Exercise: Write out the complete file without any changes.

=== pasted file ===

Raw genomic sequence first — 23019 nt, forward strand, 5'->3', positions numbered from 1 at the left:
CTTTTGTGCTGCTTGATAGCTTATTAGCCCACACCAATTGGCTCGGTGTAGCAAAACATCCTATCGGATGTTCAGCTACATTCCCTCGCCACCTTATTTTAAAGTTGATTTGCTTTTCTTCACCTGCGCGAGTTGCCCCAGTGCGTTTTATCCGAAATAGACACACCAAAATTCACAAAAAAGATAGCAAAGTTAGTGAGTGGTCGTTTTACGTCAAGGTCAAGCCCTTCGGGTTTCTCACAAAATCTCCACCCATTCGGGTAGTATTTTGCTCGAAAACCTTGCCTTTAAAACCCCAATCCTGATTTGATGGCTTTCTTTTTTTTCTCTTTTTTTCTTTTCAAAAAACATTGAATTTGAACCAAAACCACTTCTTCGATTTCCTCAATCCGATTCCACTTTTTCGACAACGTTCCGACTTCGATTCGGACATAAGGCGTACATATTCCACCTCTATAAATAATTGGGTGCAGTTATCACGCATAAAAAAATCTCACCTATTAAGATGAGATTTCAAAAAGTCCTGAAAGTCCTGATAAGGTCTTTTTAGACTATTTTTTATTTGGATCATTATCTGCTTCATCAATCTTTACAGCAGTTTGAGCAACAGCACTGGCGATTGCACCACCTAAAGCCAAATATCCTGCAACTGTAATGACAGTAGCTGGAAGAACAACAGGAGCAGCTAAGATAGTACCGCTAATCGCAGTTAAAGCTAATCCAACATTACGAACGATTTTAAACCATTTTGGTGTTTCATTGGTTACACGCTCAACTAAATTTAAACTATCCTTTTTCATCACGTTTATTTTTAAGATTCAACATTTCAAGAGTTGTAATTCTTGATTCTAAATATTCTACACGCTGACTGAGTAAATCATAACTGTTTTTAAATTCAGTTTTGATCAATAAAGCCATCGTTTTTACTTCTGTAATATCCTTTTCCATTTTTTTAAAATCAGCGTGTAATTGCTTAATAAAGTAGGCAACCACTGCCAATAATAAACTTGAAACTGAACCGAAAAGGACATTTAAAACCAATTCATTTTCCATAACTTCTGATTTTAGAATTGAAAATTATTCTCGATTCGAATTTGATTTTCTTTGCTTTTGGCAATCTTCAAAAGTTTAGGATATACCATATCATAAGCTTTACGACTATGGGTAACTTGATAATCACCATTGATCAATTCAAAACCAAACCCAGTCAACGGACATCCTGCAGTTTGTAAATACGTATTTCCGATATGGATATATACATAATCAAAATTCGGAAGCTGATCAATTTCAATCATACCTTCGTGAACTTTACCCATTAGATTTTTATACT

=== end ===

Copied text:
Raw genomic sequence first — 23019 nt, forward strand, 5'->3', positions numbered from 1 at the left:
CTTTTGTGCTGCTTGATAGCTTATTAGCCCACACCAATTGGCTCGGTGTAGCAAAACATCCTATCGGATGTTCAGCTACATTCCCTCGCCACCTTATTTTAAAGTTGATTTGCTTTTCTTCACCTGCGCGAGTTGCCCCAGTGCGTTTTATCCGAAATAGACACACCAAAATTCACAAAAAAGATAGCAAAGTTAGTGAGTGGTCGTTTTACGTCAAGGTCAAGCCCTTCGGGTTTCTCACAAAATCTCCACCCATTCGGGTAGTATTTTGCTCGAAAACCTTGCCTTTAAAACCCCAATCCTGATTTGATGGCTTTCTTTTTTTTCTCTTTTTTTCTTTTCAAAAAACATTGAATTTGAACCAAAACCACTTCTTCGATTTCCTCAATCCGATTCCACTTTTTCGACAACGTTCCGACTTCGATTCGGACATAAGGCGTACATATTCCACCTCTATAAATAATTGGGTGCAGTTATCACGCATAAAAAAATCTCACCTATTAAGATGAGATTTCAAAAAGTCCTGAAAGTCCTGATAAGGTCTTTTTAGACTATTTTTTATTTGGATCATTATCTGCTTCATCAATCTTTACAGCAGTTTGAGCAACAGCACTGGCGATTGCACCACCTAAAGCCAAATATCCTGCAACTGTAATGACAGTAGCTGGAAGAACAACAGGAGCAGCTAAGATAGTACCGCTAATCGCAGTTAAAGCTAATCCAACATTACGAACGATTTTAAACCATTTTGGTGTTTCATTGGTTACACGCTCAACTAAATTTAAACTATCCTTTTTCATCACGTTTATTTTTAAGATTCAACATTTCAAGAGTTGTAATTCTTGATTCTAAATATTCTACACGCTGACTGAGTAAATCATAACTGTTTTTAAATTCAGTTTTGATCAATAAAGCCATCGTTTTTACTTCTGTAATATCCTTTTCCATTTTTTTAAAATCAGCGTGTAATTGCTTAATAAAGTAGGCAACCACTGCCAATAATAAACTTGAAACTGAACCGAAAAGGACATTTAAAACCAATTCATTTTCCATAACTTCTGATTTTAGAATTGAAAATTATTCTCGATTCGAATTTGATTTTCTTTGCTTTTGGCAATCTTCAAAAGTTTAGGATATACCATATCATAAGCTTTACGACTATGGGTAACTTGATAATCACCATTGATCAATTCAAAACCAAACCCAGTCAACGGACATCCTGCAGTTTGTAAATACGTATTTCCGATATGGATATATACATAATCAAAATTCGGAAGCTGATCAATTTCAATCATACCTTCGTGAACTTTACCCATTAGATTTTTATACT